ATS 2024: Building Real-World Data to Inform Clinical Practice and More Takeaways


Expert speakers at the American Thoracic Society (ATS) 2024 international conference share their favorite parts of the event and the key takeaways they will leave the conference with.

At the recent American Thoracic Society (ATS) conference, leading pulmonologists, critical care specialists, and sleep medicine experts convened to share the latest advancements in their fields. We spoke with various experts about their key takeaways from the event.

  • Paul A. Frohna, MD, PhD, PharmD, chief medical officer of Endeavor BioMedicines, shared results from a phase 2 trial that benefits patients with idiopathic pulmonary fibrosis.
  • Michael Arzt, MD, senior physician and head of the department of internal medicine at the University Hospital of Regensburg discussed the effects adaptive servo-ventilation had on treatment emergent central sleep apnea.
  • Monica Kraft, MD, ATSF, system chair for the department of medicine at the Icahn School of Medicine at Mount Sinai, touched on research regarding long-term effects of SARS-CoV-2 infection in patients who were previously diagnosed with and/or treated for COVID-19.
  • Adam Benjafield, PhD, vice president of medical affairs at ResMed, discussed the impact opioid use has on patients with central sleep apnea conditions and included research on adaptive servo-ventilation among users.
  • Julie Linton, MD, immediate past chair of the American Academy of Pediatrics Council on Immigrant Child and Family Health, spoke about immigrant populations and the significant challenges they face in accessing adequate health care.


What are your key takeaways or favorite things from the ATS 2024 International Conference?

Frohna: I think for us, it's just been super exciting to present what we feel are very exciting and promising data in our hometown, where Endeavor [BioMedicines] was founded in San Diego. I think for us, it's just being able to be at home, share this with all the colleagues at work who were able to attend this meeting, which wouldn't be the case if it were a distant location. So, I think just being home and sharing it with the entire Endeavor team has been a real fun experience so far.

Arzt: I come to ATS every year [to] meet good colleagues and friends at ATS. My field of expertise—sleep apnea and cardiovascular diseases—are represented very well. That's what I like and of course, the location.

Kraft: Well, I love the American Thoracic Society. It's my main professional society. I was president of the society back in 2011, so it's a special one for me.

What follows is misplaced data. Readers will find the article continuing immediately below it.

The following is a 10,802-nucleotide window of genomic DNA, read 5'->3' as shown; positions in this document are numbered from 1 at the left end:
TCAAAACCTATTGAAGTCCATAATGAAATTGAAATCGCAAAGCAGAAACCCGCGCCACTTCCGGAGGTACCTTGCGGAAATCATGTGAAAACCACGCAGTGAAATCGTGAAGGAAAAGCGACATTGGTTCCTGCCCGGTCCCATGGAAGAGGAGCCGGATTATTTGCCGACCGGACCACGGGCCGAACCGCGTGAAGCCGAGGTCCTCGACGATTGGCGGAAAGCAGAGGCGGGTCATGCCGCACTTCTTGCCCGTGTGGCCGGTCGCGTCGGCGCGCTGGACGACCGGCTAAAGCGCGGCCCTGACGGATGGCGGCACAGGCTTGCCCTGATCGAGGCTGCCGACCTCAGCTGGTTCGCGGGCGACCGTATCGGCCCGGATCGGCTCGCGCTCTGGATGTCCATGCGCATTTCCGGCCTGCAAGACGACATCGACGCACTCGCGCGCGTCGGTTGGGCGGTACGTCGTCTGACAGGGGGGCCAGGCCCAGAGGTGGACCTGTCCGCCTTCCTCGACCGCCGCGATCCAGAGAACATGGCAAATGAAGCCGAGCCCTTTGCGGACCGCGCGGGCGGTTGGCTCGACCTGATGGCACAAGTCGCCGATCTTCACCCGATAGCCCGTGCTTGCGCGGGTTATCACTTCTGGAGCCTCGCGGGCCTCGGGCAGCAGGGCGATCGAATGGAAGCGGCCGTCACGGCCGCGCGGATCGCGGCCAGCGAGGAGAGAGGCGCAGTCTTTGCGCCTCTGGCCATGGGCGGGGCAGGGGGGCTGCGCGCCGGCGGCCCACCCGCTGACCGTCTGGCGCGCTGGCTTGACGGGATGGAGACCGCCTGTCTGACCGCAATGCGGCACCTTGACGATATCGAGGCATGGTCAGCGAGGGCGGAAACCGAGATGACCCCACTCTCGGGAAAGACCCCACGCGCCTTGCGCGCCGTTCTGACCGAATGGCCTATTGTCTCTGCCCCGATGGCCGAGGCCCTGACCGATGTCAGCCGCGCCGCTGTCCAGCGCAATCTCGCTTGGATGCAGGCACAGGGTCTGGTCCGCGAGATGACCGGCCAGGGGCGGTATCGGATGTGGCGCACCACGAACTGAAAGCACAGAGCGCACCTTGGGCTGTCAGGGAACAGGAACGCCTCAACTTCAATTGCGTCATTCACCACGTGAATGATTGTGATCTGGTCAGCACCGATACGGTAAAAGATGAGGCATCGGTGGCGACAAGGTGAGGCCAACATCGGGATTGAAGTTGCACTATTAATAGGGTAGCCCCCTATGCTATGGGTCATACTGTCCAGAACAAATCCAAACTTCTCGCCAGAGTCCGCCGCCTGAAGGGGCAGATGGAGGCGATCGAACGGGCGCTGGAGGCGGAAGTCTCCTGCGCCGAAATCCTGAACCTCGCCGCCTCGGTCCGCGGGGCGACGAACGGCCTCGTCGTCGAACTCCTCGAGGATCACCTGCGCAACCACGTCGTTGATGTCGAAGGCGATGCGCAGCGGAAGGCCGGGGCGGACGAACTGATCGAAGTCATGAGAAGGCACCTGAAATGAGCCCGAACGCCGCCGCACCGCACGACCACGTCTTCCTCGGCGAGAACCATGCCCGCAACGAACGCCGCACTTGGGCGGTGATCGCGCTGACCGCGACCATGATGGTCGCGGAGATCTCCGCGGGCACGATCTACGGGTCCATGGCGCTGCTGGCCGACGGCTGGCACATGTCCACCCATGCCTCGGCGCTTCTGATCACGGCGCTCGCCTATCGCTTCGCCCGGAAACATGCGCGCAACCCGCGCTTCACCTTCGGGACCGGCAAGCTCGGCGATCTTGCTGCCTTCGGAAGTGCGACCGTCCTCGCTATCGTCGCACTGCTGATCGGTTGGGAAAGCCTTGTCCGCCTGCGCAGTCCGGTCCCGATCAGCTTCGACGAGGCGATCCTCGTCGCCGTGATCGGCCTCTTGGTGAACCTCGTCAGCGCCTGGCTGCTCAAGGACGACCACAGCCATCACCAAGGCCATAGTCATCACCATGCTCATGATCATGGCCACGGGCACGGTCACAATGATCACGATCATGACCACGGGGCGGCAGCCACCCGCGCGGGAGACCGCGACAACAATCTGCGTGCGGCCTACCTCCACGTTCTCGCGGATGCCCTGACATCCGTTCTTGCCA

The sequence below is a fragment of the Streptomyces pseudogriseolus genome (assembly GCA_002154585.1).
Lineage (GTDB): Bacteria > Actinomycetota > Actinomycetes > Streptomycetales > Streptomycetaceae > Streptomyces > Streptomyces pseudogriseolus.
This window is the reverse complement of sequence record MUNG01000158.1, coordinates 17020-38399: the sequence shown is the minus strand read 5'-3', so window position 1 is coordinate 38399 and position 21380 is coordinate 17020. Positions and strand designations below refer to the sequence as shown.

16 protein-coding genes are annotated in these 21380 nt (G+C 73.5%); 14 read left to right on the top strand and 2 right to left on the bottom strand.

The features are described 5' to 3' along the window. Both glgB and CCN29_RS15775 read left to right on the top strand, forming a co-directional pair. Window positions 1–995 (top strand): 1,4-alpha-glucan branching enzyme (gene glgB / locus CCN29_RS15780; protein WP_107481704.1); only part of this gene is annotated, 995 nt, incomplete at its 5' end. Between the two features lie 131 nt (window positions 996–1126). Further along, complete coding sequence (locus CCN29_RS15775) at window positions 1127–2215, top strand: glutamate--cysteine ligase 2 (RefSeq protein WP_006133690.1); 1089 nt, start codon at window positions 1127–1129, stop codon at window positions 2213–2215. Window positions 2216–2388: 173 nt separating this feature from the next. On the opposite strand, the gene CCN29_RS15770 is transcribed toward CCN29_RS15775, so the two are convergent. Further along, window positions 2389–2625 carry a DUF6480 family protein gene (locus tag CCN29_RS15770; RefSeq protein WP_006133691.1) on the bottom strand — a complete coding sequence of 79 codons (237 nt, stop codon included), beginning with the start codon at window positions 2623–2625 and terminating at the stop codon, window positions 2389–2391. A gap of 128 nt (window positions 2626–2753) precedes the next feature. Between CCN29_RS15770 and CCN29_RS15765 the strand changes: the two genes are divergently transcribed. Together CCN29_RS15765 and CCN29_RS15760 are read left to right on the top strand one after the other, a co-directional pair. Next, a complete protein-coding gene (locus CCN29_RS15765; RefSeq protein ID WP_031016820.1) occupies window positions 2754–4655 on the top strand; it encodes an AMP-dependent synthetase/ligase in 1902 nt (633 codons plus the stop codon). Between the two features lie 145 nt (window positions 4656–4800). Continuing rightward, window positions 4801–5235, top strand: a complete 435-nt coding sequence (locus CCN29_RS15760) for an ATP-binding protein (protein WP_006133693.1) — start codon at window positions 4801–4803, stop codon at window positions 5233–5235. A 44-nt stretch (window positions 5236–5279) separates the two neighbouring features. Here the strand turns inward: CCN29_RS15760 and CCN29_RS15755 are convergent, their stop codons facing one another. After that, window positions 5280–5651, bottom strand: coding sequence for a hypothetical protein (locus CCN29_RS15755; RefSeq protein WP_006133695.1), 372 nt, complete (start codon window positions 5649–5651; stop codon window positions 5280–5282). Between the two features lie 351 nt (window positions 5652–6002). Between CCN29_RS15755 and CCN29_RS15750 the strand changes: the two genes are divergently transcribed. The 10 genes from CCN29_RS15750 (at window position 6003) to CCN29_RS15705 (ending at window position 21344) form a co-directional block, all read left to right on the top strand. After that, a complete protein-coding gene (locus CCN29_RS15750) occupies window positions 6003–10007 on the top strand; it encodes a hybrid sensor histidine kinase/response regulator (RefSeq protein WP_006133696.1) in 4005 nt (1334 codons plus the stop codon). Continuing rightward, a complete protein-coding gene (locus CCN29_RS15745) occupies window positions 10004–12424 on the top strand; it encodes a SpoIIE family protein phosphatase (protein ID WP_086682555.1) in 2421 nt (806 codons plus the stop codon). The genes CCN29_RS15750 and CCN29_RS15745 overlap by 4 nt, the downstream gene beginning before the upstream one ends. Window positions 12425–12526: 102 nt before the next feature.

We had a few years where we didn't have the meeting, and even the last couple of years, it's taken a while for the attendance to really get to back to where it was. I think now people are much more comfortable gathering and really having that great scientific interchange that this meeting offers and just seeing old friends. So, it's a wonderful combination of events.

Benjafield: Something that's really interesting at this ATS and is building is the use of real-world data to generate clinically meaningful insights to inform clinical practice. It's adding to the diversity of studies, it's getting insights that will hopefully change the clinical management of patients much more rapidly and get us closer towards their personalized medicine, giving patients the best chance of a happy, healthier life.

Linton: Absolutely, I think one of the best things about coming to a really huge conference like this is the opportunity to reconnect with people. I had the privilege of connecting with a dear friend of mine. I'll embarrass him but Chris Cielo, DO, who's the head of the sleep lab at the Children's Hospital of Philadelphia, and it was incredible to hear about his work, and then to learn about potential intersections with my work. He's doing a study on use of home sleep studies for children with trisomy 21 [Down syndrome].

Many of the children that I have always cared for with trisomy 21 really struggle with sleep studies in a sleep lab because it's scary. Add on to that the fact that if it's an immigrant family, it might be particularly scary, because of lack of eligibility for coverage, lack of ability to pay for that service, fear and uncertainty for staying overnight in a hospital when there's a lot going on in the world.

It was really neat to hear about his research and to think about how big the world is, but also how small the world is, so that's always my favorite part.

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